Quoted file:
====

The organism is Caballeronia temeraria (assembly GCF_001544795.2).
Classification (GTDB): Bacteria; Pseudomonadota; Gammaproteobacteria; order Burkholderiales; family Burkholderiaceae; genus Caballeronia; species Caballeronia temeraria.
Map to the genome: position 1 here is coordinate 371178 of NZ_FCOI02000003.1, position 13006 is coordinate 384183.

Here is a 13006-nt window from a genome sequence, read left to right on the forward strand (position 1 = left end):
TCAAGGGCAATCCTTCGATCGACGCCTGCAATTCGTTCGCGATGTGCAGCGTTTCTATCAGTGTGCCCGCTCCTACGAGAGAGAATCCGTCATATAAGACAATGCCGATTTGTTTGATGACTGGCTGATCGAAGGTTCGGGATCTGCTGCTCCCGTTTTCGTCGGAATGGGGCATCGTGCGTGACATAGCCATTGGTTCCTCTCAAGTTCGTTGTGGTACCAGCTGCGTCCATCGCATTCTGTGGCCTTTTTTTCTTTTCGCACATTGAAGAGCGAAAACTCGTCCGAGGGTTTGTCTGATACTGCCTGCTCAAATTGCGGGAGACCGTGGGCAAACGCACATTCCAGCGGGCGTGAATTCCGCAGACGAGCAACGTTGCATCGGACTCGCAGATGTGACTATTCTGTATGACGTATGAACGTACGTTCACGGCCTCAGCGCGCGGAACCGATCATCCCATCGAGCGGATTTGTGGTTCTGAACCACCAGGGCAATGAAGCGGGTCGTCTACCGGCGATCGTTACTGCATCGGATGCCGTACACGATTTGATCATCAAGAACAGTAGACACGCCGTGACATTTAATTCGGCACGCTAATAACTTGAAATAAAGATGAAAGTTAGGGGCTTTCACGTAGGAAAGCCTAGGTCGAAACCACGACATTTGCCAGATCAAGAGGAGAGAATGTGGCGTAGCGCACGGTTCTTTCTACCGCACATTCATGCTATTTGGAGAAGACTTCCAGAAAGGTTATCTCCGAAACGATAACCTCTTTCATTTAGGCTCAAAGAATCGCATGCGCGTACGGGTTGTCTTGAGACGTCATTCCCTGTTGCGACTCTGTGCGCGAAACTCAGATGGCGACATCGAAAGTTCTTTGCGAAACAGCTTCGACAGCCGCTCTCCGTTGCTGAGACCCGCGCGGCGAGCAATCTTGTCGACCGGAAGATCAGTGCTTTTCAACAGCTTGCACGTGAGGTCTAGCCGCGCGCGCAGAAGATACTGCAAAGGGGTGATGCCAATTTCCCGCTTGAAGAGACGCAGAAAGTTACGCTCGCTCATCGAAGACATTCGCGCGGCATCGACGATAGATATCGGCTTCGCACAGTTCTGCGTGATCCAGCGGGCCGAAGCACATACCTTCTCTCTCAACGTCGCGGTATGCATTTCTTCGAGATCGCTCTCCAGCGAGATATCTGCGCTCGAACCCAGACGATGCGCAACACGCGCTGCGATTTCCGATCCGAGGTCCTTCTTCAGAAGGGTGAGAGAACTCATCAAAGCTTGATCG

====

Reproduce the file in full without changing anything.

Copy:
The organism is Caballeronia temeraria (assembly GCF_001544795.2).
Classification (GTDB): Bacteria; Pseudomonadota; Gammaproteobacteria; order Burkholderiales; family Burkholderiaceae; genus Caballeronia; species Caballeronia temeraria.
Map to the genome: position 1 here is coordinate 371178 of NZ_FCOI02000003.1, position 13006 is coordinate 384183.

Here is a 13006-nt window from a genome sequence, read left to right on the forward strand (position 1 = left end):
TCAAGGGCAATCCTTCGATCGACGCCTGCAATTCGTTCGCGATGTGCAGCGTTTCTATCAGTGTGCCCGCTCCTACGAGAGAGAATCCGTCATATAAGACAATGCCGATTTGTTTGATGACTGGCTGATCGAAGGTTCGGGATCTGCTGCTCCCGTTTTCGTCGGAATGGGGCATCGTGCGTGACATAGCCATTGGTTCCTCTCAAGTTCGTTGTGGTACCAGCTGCGTCCATCGCATTCTGTGGCCTTTTTTTCTTTTCGCACATTGAAGAGCGAAAACTCGTCCGAGGGTTTGTCTGATACTGCCTGCTCAAATTGCGGGAGACCGTGGGCAAACGCACATTCCAGCGGGCGTGAATTCCGCAGACGAGCAACGTTGCATCGGACTCGCAGATGTGACTATTCTGTATGACGTATGAACGTACGTTCACGGCCTCAGCGCGCGGAACCGATCATCCCATCGAGCGGATTTGTGGTTCTGAACCACCAGGGCAATGAAGCGGGTCGTCTACCGGCGATCGTTACTGCATCGGATGCCGTACACGATTTGATCATCAAGAACAGTAGACACGCCGTGACATTTAATTCGGCACGCTAATAACTTGAAATAAAGATGAAAGTTAGGGGCTTTCACGTAGGAAAGCCTAGGTCGAAACCACGACATTTGCCAGATCAAGAGGAGAGAATGTGGCGTAGCGCACGGTTCTTTCTACCGCACATTCATGCTATTTGGAGAAGACTTCCAGAAAGGTTATCTCCGAAACGATAACCTCTTTCATTTAGGCTCAAAGAATCGCATGCGCGTACGGGTTGTCTTGAGACGTCATTCCCTGTTGCGACTCTGTGCGCGAAACTCAGATGGCGACATCGAAAGTTCTTTGCGAAACAGCTTCGACAGCCGCTCTCCGTTGCTGAGACCCGCGCGGCGAGCAATCTTGTCGACCGGAAGATCAGTGCTTTTCAACAGCTTGCACGTGAGGTCTAGCCGCGCGCGCAGAAGATACTGCAAAGGGGTGATGCCAATTTCCCGCTTGAAGAGACGCAGAAAGTTACGCTCGCTCATCGAAGACATTCGCGCGGCATCGACGATAGATATCGGCTTCGCACAGTTCTGCGTGATCCAGCGGGCCGAAGCACATACCTTCTCTCTCAACGTCGCGGTATGCATTTCTTCGAGATCGCTCTCCAGCGAGATATCTGCGCTCGAACCCAGACGATGCGCAACACGCGCTGCGATTTCCGATCCGAGGTCCTTCTTCAGAAGGGTGAGAGAACTCATCAAAGCTTGATCG